Feeds

North Korea mobilizes Red Star Linux rollout

Shoddy communist-era construction?

High performance access to file storage

Critics have often contended open source is a communist movement, and now North Korea is following Cuba and China by building its own Linux operating system.

The Stalinist hangover from the Cold War is reported to have devised its own statist Linux in a country that had run Windows XP on the few PCs within its borders.

Red Star Linux features a browser called My Country, inspired by the Red North's Juche philosophy of self-reliance. Like so many UN aid packages to the North, though, this also turns out to be little more than a prop imported from the capitalist west: My Country is really Firefox, a Russian student reviewing Red Star said.

Other features are an audio and video player, text editor - and three games.

Red Star Linux was devised in 2002 and is still "not entirely stable" the reviewer said - but what can you expect from QA process where you're shot for questioning the Dear Leader's command line?

South Korea's Science and Technology Policy Institute (STEPI) is reported to have said North Korea is now expanding the presence of Red Star Linux, adding that the distro can control the web-viewing habits of those using it and the flow of information they receive.

It was reported five years ago that just a tight circle of the North's citizens and leaders, including the Dear Leader Kim Jong Il, had access to a PC. Kim, though, proclaimed the importance of the "IT age" in 2001 on the 60th anniversary of the ruling Worker's Party and a great leap forward began.

Why the embrace of computing for the masses?

One reason could be that the impoverished North is taking its lead from its chief benefactor, the People's Republic of China. The PRC has experienced explosive economic growth with an influx of foreign tech companies and a mushrooming netizen culture in a environment in which the state has succeeded in retaining tight and effective control of the web.

The Democratic People's Republic of Korea already has, after all, it's own web site to tempt punters, here.

The rollout of Linux-powered PCs could also be to serve darker purposes: to groom growing ranks of proletarian and peasant geeks for cyber attacks. The US Pentagon last year said that attacks on South Korean and US government web sits and communications networks were the work of Lab 110, a secret unit of the North's Ministry of People's Armed Forces that specializes in hacking.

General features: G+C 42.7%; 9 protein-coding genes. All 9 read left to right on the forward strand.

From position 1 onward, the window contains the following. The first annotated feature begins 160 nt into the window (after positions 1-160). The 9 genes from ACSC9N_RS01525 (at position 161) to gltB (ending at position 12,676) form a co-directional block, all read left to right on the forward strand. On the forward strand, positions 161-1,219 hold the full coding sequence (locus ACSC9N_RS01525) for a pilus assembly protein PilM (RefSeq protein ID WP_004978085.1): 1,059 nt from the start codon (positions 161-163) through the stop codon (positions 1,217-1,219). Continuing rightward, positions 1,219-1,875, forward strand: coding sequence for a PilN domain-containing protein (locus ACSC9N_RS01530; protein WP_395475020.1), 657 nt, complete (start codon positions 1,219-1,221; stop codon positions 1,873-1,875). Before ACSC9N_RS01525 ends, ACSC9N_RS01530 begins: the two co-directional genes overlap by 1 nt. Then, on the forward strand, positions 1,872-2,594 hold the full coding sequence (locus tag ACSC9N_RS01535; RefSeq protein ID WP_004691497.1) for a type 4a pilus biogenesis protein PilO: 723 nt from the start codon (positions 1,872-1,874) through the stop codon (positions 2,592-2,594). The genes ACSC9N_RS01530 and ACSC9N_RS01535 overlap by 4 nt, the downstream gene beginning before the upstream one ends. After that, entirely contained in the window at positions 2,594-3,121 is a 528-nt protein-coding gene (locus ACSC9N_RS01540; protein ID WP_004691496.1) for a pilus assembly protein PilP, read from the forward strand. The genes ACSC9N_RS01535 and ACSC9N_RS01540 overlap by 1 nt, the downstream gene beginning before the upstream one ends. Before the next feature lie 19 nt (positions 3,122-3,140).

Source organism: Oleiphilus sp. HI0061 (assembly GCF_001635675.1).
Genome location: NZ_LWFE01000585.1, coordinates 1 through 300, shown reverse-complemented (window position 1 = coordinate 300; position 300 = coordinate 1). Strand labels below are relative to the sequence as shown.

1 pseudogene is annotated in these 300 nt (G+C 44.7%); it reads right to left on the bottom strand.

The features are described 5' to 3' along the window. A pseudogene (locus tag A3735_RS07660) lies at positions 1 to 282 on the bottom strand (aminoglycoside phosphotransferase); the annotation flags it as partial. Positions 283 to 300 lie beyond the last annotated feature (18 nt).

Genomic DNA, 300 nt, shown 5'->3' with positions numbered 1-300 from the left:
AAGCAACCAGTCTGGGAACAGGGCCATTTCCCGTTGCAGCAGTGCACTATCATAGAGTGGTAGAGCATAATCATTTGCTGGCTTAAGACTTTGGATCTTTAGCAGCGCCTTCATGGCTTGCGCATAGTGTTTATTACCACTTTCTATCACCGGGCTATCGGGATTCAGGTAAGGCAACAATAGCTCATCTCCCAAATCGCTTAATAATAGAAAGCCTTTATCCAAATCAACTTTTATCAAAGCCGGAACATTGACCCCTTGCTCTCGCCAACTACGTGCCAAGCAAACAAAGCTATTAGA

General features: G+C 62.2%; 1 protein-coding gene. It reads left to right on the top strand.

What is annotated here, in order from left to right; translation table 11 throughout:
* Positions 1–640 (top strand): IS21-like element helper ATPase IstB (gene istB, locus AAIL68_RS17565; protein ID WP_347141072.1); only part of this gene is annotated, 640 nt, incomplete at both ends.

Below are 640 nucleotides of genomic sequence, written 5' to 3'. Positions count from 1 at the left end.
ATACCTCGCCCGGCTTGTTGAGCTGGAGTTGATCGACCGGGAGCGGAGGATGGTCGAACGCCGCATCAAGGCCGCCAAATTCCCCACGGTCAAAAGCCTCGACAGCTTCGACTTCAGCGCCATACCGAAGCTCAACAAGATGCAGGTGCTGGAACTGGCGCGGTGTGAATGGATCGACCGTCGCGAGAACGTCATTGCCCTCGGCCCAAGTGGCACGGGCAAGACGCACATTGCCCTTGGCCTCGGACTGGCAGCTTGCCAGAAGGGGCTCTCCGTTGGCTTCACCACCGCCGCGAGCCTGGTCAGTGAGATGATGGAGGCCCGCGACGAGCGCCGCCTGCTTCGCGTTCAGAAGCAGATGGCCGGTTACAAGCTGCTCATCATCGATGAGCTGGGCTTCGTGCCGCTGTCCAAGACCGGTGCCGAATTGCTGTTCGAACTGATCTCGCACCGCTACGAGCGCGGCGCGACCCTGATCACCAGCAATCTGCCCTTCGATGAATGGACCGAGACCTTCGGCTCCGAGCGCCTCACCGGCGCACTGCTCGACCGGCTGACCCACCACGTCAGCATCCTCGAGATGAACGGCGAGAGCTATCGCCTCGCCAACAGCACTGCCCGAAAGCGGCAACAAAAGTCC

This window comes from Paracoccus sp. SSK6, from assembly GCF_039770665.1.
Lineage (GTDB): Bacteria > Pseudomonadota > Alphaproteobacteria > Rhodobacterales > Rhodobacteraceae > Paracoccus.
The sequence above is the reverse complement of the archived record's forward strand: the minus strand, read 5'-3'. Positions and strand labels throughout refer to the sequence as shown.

Finally, it seems, the Marxists could be about to throw our own communist bits and bytes back at us. ®

High performance access to file storage

More from The Register

next story
Windows 8.1, which you probably haven't upgraded to yet, ALREADY OBSOLETE
Pre-Update versions of new Windows version will no longer support patches
Android engineer: We DIDN'T copy Apple OR follow Samsung's orders
Veep testifies for Samsung during Apple patent trial
OpenSSL Heartbleed: Bloody nose for open-source bleeding hearts
Bloke behind the cockup says not enough people are helping crucial crypto project
Microsoft lobs pre-release Windows Phone 8.1 at devs who dare
App makers can load it before anyone else, but if they do they're stuck with it
Half of Twitter's 'active users' are SILENT STALKERS
Nearly 50% have NEVER tweeted a word
Windows XP still has 27 per cent market share on its deathbed
Windows 7 making some gains on XP Death Day
Internet-of-stuff startup dumps NoSQL for ... SQL?
NoSQL taste great at first but lacks proper nutrients, says startup cloud whiz
US taxman blows Win XP deadline, must now spend millions on custom support
Gov't IT likened to 'a Model T with a lot of things on top of it'
Microsoft TIER SMEAR changes app prices whether devs ask or not
Some go up, some go down, Redmond goes silent
prev story

Whitepapers

Securing web applications made simple and scalable
In this whitepaper learn how automated security testing can provide a simple and scalable way to protect your web applications.
Five 3D headsets to be won!
We were so impressed by the Durovis Dive headset we’ve asked the company to give some away to Reg readers.
HP ArcSight ESM solution helps Finansbank
Based on their experience using HP ArcSight Enterprise Security Manager for IT security operations, Finansbank moved to HP ArcSight ESM for fraud management.
The benefits of software based PBX
Why you should break free from your proprietary PBX and how to leverage your existing server hardware.
Mobile application security study
Download this report to see the alarming realities regarding the sheer number of applications vulnerable to attack, as well as the most common and easily addressable vulnerability errors.